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Dublin: 15 °C Monday 6 July, 2020

Man loses €24,000 unfair dismissal case over last-minute 'blatant lie'

“If Mr Doyle is prepared to perjure himself for a matter of small importance, I have to disregard all of his evidence,” the judge said.

Image: Shutterstock/FabrikaSimf

A DUBLIN MAN who was sacked after allegedly falsifying his work attendance record, has lost an unfair dismissal case, and a pay-out of €24,000, in the Circuit Civil Court because of a last-minute “blatant lie”.

Circuit Court President Mr Justice Raymond Groarke said that based on the evidence given on behalf of Nic Services Group Ltd, he was determined to find in favour of former supervisor Anthony Doyle.

He said that Doyle had “blatantly lied” under oath and the court now had to reconsider its view.

Last year Anthony Doyle had successfully challenged his dismissal by Nic Services Group Ltd at the Employment Appeals Tribunal and had been awarded €24,000 compensation.

Today, barrister Lauren Tennyson, counsel for Nic Services Group, said the company, which has its registered address in the UK, had not appeared at the Employent Appeals Tribunal hearing and was now appealing that decision.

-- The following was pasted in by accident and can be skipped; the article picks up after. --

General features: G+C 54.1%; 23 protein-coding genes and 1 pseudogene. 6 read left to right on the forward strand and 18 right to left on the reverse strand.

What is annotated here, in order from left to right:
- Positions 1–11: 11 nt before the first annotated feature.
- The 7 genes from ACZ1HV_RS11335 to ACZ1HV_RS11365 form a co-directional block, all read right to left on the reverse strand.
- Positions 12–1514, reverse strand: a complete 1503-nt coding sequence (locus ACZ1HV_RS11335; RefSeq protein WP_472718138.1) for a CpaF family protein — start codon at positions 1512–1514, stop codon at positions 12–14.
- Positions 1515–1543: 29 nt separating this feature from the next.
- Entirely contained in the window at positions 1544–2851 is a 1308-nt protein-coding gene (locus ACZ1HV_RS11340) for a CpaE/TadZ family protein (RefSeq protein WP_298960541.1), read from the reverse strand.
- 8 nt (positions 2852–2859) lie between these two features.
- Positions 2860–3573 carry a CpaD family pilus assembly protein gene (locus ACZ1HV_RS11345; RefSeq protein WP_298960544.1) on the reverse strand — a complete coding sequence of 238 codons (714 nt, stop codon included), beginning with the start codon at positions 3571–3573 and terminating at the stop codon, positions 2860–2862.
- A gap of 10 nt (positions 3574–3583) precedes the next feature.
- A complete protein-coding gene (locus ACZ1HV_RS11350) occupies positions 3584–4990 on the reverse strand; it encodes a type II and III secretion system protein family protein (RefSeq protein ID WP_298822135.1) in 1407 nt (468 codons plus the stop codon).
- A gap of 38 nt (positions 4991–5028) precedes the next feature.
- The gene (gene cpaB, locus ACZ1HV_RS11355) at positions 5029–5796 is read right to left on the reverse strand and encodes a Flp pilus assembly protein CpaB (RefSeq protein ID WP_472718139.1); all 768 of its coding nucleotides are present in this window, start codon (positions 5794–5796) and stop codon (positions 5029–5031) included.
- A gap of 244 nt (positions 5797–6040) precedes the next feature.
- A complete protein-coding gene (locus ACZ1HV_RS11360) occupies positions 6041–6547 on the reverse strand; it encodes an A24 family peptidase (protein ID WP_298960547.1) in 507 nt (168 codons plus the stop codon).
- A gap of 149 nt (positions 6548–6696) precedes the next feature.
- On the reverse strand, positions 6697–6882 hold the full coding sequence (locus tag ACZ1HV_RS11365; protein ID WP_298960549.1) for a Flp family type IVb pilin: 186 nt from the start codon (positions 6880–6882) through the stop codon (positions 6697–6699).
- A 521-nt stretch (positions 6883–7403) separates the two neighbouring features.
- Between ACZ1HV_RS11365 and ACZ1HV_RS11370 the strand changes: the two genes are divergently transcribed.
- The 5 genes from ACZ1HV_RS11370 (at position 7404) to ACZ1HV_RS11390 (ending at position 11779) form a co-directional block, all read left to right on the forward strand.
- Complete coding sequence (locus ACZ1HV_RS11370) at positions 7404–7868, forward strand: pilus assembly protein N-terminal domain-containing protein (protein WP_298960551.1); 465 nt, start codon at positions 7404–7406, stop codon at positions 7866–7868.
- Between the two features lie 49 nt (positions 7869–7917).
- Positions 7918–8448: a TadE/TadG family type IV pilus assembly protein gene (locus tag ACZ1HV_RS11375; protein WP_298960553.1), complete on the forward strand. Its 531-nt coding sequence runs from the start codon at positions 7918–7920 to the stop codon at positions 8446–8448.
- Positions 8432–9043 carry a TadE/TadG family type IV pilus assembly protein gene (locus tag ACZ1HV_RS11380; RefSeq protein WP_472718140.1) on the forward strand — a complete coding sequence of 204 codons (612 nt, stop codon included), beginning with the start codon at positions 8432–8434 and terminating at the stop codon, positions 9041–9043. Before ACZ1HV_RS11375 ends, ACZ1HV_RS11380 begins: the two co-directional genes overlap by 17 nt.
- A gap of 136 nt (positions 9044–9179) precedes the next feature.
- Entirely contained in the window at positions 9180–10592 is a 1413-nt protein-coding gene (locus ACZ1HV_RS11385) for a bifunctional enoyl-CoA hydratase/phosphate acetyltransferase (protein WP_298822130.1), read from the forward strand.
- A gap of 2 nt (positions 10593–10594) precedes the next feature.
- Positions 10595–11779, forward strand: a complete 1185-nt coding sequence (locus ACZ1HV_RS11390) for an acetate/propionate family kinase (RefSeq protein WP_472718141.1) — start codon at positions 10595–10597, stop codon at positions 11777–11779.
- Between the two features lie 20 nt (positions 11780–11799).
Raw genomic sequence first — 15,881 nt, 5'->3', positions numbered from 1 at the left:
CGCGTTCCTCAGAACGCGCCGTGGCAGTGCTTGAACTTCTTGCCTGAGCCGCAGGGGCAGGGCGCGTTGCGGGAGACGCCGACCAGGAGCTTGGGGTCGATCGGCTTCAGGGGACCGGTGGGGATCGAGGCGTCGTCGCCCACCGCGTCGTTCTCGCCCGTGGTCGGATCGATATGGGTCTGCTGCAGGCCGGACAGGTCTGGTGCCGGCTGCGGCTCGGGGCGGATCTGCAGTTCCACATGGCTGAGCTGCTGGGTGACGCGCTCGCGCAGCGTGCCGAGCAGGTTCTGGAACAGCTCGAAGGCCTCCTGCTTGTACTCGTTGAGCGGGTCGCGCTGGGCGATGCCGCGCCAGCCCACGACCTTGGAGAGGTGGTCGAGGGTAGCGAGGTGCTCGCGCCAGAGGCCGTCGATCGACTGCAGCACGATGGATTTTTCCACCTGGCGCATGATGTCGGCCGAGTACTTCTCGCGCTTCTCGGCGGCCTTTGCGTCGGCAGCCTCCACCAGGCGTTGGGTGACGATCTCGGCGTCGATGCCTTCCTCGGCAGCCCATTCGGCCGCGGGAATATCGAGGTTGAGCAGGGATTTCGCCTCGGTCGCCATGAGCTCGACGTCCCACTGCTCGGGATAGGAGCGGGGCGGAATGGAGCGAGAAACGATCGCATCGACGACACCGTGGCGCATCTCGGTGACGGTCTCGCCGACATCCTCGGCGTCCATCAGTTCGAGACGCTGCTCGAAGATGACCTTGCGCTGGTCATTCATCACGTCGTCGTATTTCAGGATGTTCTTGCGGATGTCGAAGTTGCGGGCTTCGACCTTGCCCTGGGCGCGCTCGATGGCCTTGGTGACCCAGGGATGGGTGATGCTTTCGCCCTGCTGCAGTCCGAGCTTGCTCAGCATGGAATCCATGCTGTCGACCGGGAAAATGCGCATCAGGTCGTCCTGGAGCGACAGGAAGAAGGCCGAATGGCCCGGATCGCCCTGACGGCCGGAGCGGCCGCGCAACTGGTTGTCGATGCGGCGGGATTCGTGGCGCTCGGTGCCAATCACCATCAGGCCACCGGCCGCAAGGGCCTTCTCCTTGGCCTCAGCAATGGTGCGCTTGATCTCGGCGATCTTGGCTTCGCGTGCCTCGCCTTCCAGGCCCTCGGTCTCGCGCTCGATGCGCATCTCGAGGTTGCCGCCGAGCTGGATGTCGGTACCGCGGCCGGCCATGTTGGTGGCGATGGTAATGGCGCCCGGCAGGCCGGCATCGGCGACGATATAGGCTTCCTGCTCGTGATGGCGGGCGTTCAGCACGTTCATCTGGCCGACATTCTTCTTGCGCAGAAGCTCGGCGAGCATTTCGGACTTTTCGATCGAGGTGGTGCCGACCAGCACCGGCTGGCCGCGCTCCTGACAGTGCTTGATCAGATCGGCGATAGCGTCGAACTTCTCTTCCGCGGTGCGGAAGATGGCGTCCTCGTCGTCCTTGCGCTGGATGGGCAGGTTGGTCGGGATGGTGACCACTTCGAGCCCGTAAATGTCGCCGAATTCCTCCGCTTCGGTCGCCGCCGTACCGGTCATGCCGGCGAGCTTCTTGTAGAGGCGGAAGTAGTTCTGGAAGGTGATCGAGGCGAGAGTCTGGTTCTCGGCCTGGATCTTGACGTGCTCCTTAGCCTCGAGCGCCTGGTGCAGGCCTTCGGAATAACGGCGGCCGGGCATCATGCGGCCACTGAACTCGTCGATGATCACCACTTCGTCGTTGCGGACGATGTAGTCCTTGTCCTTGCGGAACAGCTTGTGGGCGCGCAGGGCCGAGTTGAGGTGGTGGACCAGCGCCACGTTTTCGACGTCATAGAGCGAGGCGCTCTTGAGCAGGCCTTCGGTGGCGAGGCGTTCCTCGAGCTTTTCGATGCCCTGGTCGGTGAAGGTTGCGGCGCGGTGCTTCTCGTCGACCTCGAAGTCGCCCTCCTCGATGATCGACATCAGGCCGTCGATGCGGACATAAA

Judge Groarke heard the company had, following an investigation, sacked Doyle, of Greenfort Lawns, Quarryvale, Clondalkin, in October 2014 for several reasons including gross misconduct after having allegedly falsified his work attendance record on 11 September of that year.

Doyle had denied the allegation and claimed he had been in work at Fonthill, Dublin, that day. He claimed the disciplinary process had been unfair.

He told Judge Groarke that following his dismissal, he had not been allowed onto the company’s site so that he could have appealed the decision to dismiss him. Tennyson said it was the first time today that the company had heard this allegation.

The judge was told that Doyle’s lawyers had been unaware of the allegation.

“I have no doubt that if that is what happened, Mr Doyle’s legal team would have been aware of it and would have challenged the company about it during cross-examination,” Judge Groarke said.

“I was determined to find in favour of Mr Doyle but I now utterly and completely disbelieve him when he says he was barred from entering the site. If Mr Doyle is prepared to perjure himself for a matter of small importance, I have to disregard all of his evidence,” the judge said.

Judge Groarke allowed the company’s appeal and dismissed the Tribunal’s determination. He made no order for legal costs against Doyle, “only because the company did not attend the EAT hearing.”

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Saurya Cherfi

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